Thursday, January 10, 2008

Alan Keyes and History

Jeff Fecke, a component of the blogospheric hive mind known as Shakesville, has posted the latest edition of his GOP Power Rankings on the current state of the Republican presidential race. Amidst the well-merited liberal schadenfreude (the post is subtitled "Someone's Gotta Win, Right?), Fecke has this to say on the subject of Alan Keyes, whom he ranks ninth and last:
Alan Keyes received a grand total of 220 votes in New Hampshire. I'll wager you a friendly bet that I could get 220 votes in New Hampshire. Alan Keyes is no longer a joke merely among Democrats; he's just a joke. That said, he's a joke that never stops being funny, so here's hoping he stays in the race a long time. I can't wait to hear how he manages to blame global warming on abortion.

Fecke is not alone in finding Keyes a source of amusement. The commenters at Balloon Juice had what amounts to an online party when news reached them that Keyes had qualified for a spot in the Des Moines Register/Iowa Public Television presidential debate on December 12.

Clearly, then, Keyes plays a vital role in adding entertainment value to the Republican presidential race. Fecke hopes he stays in the race a long time, and that got my thinking. Will Keyes stay in the race till the bitter end? What was his motivation for running in the first place? That's when the year 1860 occurred to me.

The 1860 presidential election was, hands down, the most important in American history. The Republicans were a recently-cobbled-together antislavery party confined entirely to the North, the nation's first major regional party. The Democrats had split in two when Southern Democrats broke with their insufficiently-proslavery Northern colleagues. And in an eerie foreshadowing of Unity08, the Constitutional Unionists attempted to create a centrist party that ignored the slavery issue completely.

Among the free states, the election was a contest between Republican candidate Abraham "Honest Abe" Lincoln and Northern Democratic candidate Stephen "The Little Giant" Douglas. This was particularly interesting because two years before, Lincoln and Douglas had faced each other in a race for a senate seat from Illinois.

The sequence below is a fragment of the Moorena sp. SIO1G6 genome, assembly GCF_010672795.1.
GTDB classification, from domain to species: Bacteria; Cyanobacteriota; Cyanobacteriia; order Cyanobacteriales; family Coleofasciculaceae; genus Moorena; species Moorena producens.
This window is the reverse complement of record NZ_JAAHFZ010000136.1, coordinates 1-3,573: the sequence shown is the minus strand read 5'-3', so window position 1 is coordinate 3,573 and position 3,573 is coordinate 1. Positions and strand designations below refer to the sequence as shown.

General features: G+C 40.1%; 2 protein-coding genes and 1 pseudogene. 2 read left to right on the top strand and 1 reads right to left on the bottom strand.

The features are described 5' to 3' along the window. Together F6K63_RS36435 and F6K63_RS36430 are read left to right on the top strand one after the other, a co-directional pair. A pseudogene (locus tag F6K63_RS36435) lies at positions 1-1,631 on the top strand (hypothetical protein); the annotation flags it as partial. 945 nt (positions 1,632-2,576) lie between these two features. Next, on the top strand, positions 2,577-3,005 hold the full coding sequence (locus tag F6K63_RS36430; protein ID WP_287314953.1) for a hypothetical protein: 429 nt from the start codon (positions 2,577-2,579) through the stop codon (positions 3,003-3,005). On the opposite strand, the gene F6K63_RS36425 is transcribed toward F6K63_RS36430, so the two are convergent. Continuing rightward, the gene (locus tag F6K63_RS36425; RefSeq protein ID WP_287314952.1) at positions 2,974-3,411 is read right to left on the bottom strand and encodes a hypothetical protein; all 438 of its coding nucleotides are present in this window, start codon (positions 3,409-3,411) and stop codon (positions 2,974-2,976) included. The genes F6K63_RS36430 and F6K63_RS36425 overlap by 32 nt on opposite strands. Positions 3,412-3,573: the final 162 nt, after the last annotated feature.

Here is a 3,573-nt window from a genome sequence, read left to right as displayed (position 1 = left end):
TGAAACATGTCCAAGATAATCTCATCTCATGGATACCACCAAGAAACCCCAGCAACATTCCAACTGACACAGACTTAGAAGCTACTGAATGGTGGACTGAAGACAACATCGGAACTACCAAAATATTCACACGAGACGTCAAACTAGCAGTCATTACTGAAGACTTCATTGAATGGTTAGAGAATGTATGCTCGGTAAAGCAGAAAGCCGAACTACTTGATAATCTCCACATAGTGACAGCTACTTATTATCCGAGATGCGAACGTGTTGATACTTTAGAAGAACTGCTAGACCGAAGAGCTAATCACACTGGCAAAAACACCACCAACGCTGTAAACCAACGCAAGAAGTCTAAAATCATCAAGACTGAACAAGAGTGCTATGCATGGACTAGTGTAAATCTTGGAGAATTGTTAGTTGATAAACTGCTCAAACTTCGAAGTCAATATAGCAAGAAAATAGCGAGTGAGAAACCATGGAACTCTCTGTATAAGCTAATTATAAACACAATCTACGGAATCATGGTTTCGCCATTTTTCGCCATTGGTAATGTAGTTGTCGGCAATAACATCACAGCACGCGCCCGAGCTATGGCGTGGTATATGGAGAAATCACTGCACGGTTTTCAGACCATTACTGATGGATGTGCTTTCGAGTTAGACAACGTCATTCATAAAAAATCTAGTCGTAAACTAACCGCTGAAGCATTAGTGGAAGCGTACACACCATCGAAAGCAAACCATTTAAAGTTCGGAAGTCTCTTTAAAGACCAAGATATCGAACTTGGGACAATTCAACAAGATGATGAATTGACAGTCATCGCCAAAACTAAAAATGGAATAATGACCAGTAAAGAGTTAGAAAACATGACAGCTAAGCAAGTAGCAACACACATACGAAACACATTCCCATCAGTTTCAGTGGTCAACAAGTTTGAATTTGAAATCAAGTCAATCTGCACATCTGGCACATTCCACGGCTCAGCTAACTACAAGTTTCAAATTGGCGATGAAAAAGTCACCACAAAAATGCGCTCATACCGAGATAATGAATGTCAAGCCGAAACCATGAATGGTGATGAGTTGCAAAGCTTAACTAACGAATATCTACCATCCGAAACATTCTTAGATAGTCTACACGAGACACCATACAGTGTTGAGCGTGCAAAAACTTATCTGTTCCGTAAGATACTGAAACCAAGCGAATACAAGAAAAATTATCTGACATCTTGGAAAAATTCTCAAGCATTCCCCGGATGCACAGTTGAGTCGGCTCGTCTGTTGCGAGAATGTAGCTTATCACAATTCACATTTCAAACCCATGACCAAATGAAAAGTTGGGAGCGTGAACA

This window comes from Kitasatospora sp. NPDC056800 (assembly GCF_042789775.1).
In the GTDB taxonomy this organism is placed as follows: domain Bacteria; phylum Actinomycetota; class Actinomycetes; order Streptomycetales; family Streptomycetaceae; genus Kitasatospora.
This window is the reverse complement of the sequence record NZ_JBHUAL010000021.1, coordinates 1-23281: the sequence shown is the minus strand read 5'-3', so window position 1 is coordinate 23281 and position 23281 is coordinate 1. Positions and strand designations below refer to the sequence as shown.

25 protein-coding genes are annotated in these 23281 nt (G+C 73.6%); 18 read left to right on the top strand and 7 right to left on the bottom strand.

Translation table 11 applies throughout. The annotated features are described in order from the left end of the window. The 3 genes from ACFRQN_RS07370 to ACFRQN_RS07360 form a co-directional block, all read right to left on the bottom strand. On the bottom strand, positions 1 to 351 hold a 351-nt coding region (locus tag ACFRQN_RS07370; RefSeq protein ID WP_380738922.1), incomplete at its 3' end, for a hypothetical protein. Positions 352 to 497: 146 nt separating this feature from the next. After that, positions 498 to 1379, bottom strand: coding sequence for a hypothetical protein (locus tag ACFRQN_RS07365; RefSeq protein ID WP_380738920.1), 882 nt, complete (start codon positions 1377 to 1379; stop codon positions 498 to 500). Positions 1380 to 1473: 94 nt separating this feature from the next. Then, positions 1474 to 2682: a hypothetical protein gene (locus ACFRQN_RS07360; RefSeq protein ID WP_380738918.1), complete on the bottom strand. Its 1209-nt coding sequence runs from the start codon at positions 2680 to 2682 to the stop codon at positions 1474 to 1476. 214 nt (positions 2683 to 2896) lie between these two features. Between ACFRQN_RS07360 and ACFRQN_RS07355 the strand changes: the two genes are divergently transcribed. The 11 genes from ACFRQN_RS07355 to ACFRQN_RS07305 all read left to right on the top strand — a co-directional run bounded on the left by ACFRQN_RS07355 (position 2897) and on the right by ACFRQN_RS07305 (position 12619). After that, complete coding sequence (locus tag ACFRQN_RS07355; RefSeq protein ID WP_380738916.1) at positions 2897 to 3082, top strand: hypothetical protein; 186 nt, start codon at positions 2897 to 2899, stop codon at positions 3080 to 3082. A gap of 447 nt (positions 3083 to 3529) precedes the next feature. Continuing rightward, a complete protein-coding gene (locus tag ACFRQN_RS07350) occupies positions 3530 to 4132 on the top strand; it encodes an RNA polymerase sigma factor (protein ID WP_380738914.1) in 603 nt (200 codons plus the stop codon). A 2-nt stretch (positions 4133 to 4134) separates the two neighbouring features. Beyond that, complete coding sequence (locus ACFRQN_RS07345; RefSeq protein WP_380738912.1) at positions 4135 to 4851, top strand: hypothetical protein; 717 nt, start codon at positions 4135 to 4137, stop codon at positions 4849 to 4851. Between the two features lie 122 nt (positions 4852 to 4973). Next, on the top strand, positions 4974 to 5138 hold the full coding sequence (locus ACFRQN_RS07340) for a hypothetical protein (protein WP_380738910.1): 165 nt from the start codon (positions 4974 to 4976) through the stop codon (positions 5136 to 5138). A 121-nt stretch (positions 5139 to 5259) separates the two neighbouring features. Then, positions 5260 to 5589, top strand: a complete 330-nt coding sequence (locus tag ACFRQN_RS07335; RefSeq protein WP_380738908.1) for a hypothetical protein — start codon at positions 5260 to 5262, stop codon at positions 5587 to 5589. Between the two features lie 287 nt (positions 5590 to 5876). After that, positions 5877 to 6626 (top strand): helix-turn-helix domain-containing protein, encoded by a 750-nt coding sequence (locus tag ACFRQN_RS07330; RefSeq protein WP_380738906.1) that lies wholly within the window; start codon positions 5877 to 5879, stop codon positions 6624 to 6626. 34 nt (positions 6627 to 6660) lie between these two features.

And this brings us to Alan Keyes, who faced Democratic presidential candidate Barack Obama four years ago for . . . a senate seat from Illinois. (Disappointingly, the seat in play in 1858 was not the seat in play in 2004. Obama's colleague Dick Durbin currently occupies the Lincoln-Douglas seat.) In the extrordinarily unlikely event that Keyes wins the Republican nomination, we could see a repeat of the Lincoln-Douglas rematch.

The Illinois senate elections of 1858 and 2004 were both historically important elections. The 1858 contest produced the famous Lincoln-Douglas debates, which served to crystallize Northern opinion on the subject of slavery. The 2004 contest quantified the Crazification Factor, which is the percentage of the population that will vote for any Republican, however crazy, over any Democrat, however sane.

In both the 1858 and 2004 senate elections, the Democrat defeated the Republican, though Douglas' victory over Lincoln was a narrow one, and Obama's victory over Keyes was overwhelming. As noted above, both men are now running for president, though Obama is one of the Democratic frontrunners and Keyes has practically no support among Republicans.

Is Keyes basing his presidential hopes on somehow replicating Abraham Lincoln's victory over his onetime senate race opponent? I have no idea, but I'm willing to bet that if you used the Vulcan mind meld on Keyes, you'd find that the answer is yes.

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